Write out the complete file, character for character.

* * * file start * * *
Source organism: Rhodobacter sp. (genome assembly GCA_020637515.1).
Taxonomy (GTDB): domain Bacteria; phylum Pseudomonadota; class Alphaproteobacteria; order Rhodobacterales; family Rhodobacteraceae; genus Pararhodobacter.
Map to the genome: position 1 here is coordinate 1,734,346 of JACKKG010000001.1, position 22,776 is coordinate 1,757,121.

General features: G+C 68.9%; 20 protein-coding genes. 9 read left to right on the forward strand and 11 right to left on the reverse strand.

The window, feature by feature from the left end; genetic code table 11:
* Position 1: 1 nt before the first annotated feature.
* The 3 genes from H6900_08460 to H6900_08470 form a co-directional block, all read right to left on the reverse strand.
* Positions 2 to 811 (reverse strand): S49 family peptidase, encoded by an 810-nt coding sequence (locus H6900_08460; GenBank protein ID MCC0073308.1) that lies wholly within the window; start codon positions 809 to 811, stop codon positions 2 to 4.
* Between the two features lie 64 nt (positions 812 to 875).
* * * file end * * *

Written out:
Source organism: Rhodobacter sp. (genome assembly GCA_020637515.1).
Taxonomy (GTDB): domain Bacteria; phylum Pseudomonadota; class Alphaproteobacteria; order Rhodobacterales; family Rhodobacteraceae; genus Pararhodobacter.
Map to the genome: position 1 here is coordinate 1,734,346 of JACKKG010000001.1, position 22,776 is coordinate 1,757,121.

General features: G+C 68.9%; 20 protein-coding genes. 9 read left to right on the forward strand and 11 right to left on the reverse strand.

The window, feature by feature from the left end; genetic code table 11:
* Position 1: 1 nt before the first annotated feature.
* The 3 genes from H6900_08460 to H6900_08470 form a co-directional block, all read right to left on the reverse strand.
* Positions 2 to 811 (reverse strand): S49 family peptidase, encoded by an 810-nt coding sequence (locus H6900_08460; GenBank protein ID MCC0073308.1) that lies wholly within the window; start codon positions 809 to 811, stop codon positions 2 to 4.
* Between the two features lie 64 nt (positions 812 to 875).